Creditors And Sequestration | What Happens If They Take Action Against Me?

A creditor will usually take action against you if you repeatedly fail to make payments on a credit agreement and you cannot come to an arrangement between you on how much or when to pay. It is common for larger sums of money to be the driver for faster court action, especially if you have assets that can be released to pay off your debt to the creditor. However, they still have to abide by certain rules.


First, a creditor can only present a petition for your sequestration if they are owed more than £3,000 and this can include any fees, charges, or interest on the debt. If you don’t owe more than £3,00 to one creditor, they could get together with some of your other creditors to issue a joint petition. Second, you must be apparently insolvent, and there are many ways for them to show this:


  • Write to your creditors - You write to your creditors and inform them yoyu can no longer afford the repayments. This is an admission of apparent insolvency.
  • A Statutory Demand - Failure to take action on receipt of a Statutory Demand could result in a creditor presenting a Sequestration petition on the basis that if you were solvent you would have paid within the 21 days or filed a denial slip claiming you don’t owe the money.
  • Charge of Payment - Likewise a creditor could issue a Charge of Payment obtained by a court decree and demand their money within 14 days which, if not paid, would prove apparent insolvency.
  • Summary Warrant - The court has granted your creditor a summary warrant to recover unpaid rates or taxes and goods have been attached or an attempt made to attach them and you have not paid within 14 days.
  • Failed DAS - If your debt payment programme has been revoked under the requirements of the Debt Arrangement Scheme your creditor could move to have you sequestered.
  • Failed Trust Deed - You have attempted to get your Trust Deed protected status and it has been turned down. As signing Trust Deed papers is an admission of insolvency, your creditor could use this as proof. 

Depending on the amount you owe with the first three above, your creditor may never present that petition – it may just have been a scare tactic – but it’s a big risk to take to find out.

How Will A Creditor Take Action?

If your creditor has a case that you owe more than £3,000 and are apparently insolvent, they will lodge a petition with the court. This is not cheap and there may be solicitor’s fees to pay for drawing up the petition, as well as court fees and costs of presenting the petition to the Sheriff. These costs can only be recovered if the Sequestration goes ahead and your assets generate enough cash after the expenses of the case are met and they are to be distributed. In this case, they become a type of preferential creditor and get paid first.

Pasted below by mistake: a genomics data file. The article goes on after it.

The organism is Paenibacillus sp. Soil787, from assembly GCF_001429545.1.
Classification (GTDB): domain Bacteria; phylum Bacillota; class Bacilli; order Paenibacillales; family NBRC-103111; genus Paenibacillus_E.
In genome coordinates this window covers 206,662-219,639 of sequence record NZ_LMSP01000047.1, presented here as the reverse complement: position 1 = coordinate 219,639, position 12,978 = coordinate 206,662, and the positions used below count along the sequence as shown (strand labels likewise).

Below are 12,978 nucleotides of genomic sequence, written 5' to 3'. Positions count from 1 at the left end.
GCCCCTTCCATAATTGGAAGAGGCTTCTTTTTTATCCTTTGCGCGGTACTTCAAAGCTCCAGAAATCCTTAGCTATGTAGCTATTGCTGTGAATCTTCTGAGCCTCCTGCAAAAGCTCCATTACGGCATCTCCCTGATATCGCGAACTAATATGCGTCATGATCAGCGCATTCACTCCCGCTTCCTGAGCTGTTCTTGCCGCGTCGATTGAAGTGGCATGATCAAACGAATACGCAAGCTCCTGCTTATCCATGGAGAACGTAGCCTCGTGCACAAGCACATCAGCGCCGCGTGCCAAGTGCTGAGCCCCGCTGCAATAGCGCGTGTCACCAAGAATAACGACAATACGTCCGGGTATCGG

How To Prevent A Creditor Taking Action If You Can’t Afford To Pay

First of all, try and be courteous no matter how persistent they become and keep them informed. Creditors are used to being treated poorly by people and sometimes courtesy can help ease a tense situation and make them more inclined to listen to you. Second, if you do not want to be sequestered by creditors there are certain circumstances under which they cannot do so;


  • You could take control of the situation by petitioning for your own sequestration first
  • You could enter into a Trust Deed and get it protected, which will prevent any creditor from contacting you further while you pay off your debt, however as mentioned before this can be risky if you fail to achieve protection.
  • You could enter into the Debt Arrangement Scheme, which in a similar way to a Trust Deed also stops them from contacting your further while you concentrate on paying off your debt.

Any of these options would help prevent a sequestration by creditors from taking place.


Receiving notice from a creditor that they intend to take action sequester you can seem frightening, but it is by no means the end of the process. There are still things you can do. You will have to judge the situation carefully and decide whether based on what you owe and your assets your creditors think they are likely to recover their money by sequestering you or whether they just trying to pressurise you into paying up.


For more information on sequestration, and creditors call now and talk to one of our sequestration specialists on 0141 345 2904.



Write Off Unaffordable Debts

In most circumstances an award of Bankruptcy will allow you to write off most of what you cannot afford to repay, i.e. liabilties such as unsecured loans and credit card debts will be dealt with by your Trustee. Note: There are some debts that cannot be written off. Click here* for more information on the limitations.

Free From Debt Pressures

Unlike a Trust Deed Scotland, Sequestration can make you totally free from provable debts, although you will have to make a contribution from your income for 3 years if you can afford to. Your Trustee takes over dealing with your creditors and you will be totally debt free subject to some limitations depending on your circumstances.

Government Legislation

A Sequestration is under the control of the Scottish Government and is intended to help people who are struggling wither finances. An award of Bankruptcy is not a debt management plan or IVA, meaning there are no regular monthly repayments to make, if you have no surplus income after meeting your normal monthly outgoings.